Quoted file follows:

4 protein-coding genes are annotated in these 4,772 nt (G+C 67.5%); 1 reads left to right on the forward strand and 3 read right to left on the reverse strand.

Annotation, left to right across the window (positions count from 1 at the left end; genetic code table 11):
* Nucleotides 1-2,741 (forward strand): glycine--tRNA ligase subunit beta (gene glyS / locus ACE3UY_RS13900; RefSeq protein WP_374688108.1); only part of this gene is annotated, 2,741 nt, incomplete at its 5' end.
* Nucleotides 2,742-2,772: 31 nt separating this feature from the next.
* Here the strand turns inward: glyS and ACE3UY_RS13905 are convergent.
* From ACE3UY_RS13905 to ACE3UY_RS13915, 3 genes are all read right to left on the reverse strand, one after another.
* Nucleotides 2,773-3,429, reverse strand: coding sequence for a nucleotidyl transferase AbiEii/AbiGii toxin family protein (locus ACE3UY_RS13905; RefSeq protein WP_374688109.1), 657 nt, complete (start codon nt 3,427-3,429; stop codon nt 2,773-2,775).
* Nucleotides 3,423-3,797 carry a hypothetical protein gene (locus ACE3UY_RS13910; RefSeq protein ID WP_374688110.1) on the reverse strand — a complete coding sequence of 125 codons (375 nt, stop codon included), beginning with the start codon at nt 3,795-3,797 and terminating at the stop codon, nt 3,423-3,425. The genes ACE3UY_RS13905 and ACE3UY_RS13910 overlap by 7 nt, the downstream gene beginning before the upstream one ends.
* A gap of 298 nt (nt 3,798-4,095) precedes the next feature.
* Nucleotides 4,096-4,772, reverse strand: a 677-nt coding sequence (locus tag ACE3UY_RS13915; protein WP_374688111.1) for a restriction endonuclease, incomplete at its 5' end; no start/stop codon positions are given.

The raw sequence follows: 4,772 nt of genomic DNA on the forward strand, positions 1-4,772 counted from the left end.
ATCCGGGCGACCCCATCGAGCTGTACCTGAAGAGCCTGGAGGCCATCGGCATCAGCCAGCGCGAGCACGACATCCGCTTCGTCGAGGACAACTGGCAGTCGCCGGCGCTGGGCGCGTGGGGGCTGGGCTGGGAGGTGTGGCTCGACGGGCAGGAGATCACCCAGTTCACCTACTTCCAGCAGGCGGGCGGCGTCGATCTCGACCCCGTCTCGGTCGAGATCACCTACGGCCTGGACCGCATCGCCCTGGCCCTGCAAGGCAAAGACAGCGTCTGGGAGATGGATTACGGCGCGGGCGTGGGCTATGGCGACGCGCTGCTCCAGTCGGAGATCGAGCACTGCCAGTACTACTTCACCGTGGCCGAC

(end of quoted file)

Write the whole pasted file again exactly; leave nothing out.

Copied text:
4 protein-coding genes are annotated in these 4,772 nt (G+C 67.5%); 1 reads left to right on the forward strand and 3 read right to left on the reverse strand.

Annotation, left to right across the window (positions count from 1 at the left end; genetic code table 11):
* Nucleotides 1-2,741 (forward strand): glycine--tRNA ligase subunit beta (gene glyS / locus ACE3UY_RS13900; RefSeq protein WP_374688108.1); only part of this gene is annotated, 2,741 nt, incomplete at its 5' end.
* Nucleotides 2,742-2,772: 31 nt separating this feature from the next.
* Here the strand turns inward: glyS and ACE3UY_RS13905 are convergent.
* From ACE3UY_RS13905 to ACE3UY_RS13915, 3 genes are all read right to left on the reverse strand, one after another.
* Nucleotides 2,773-3,429, reverse strand: coding sequence for a nucleotidyl transferase AbiEii/AbiGii toxin family protein (locus ACE3UY_RS13905; RefSeq protein WP_374688109.1), 657 nt, complete (start codon nt 3,427-3,429; stop codon nt 2,773-2,775).
* Nucleotides 3,423-3,797 carry a hypothetical protein gene (locus ACE3UY_RS13910; RefSeq protein ID WP_374688110.1) on the reverse strand — a complete coding sequence of 125 codons (375 nt, stop codon included), beginning with the start codon at nt 3,795-3,797 and terminating at the stop codon, nt 3,423-3,425. The genes ACE3UY_RS13905 and ACE3UY_RS13910 overlap by 7 nt, the downstream gene beginning before the upstream one ends.
* A gap of 298 nt (nt 3,798-4,095) precedes the next feature.
* Nucleotides 4,096-4,772, reverse strand: a 677-nt coding sequence (locus tag ACE3UY_RS13915; protein WP_374688111.1) for a restriction endonuclease, incomplete at its 5' end; no start/stop codon positions are given.

The raw sequence follows: 4,772 nt of genomic DNA on the forward strand, positions 1-4,772 counted from the left end.
ATCCGGGCGACCCCATCGAGCTGTACCTGAAGAGCCTGGAGGCCATCGGCATCAGCCAGCGCGAGCACGACATCCGCTTCGTCGAGGACAACTGGCAGTCGCCGGCGCTGGGCGCGTGGGGGCTGGGCTGGGAGGTGTGGCTCGACGGGCAGGAGATCACCCAGTTCACCTACTTCCAGCAGGCGGGCGGCGTCGATCTCGACCCCGTCTCGGTCGAGATCACCTACGGCCTGGACCGCATCGCCCTGGCCCTGCAAGGCAAAGACAGCGTCTGGGAGATGGATTACGGCGCGGGCGTGGGCTATGGCGACGCGCTGCTCCAGTCGGAGATCGAGCACTGCCAGTACTACTTCACCGTGGCCGAC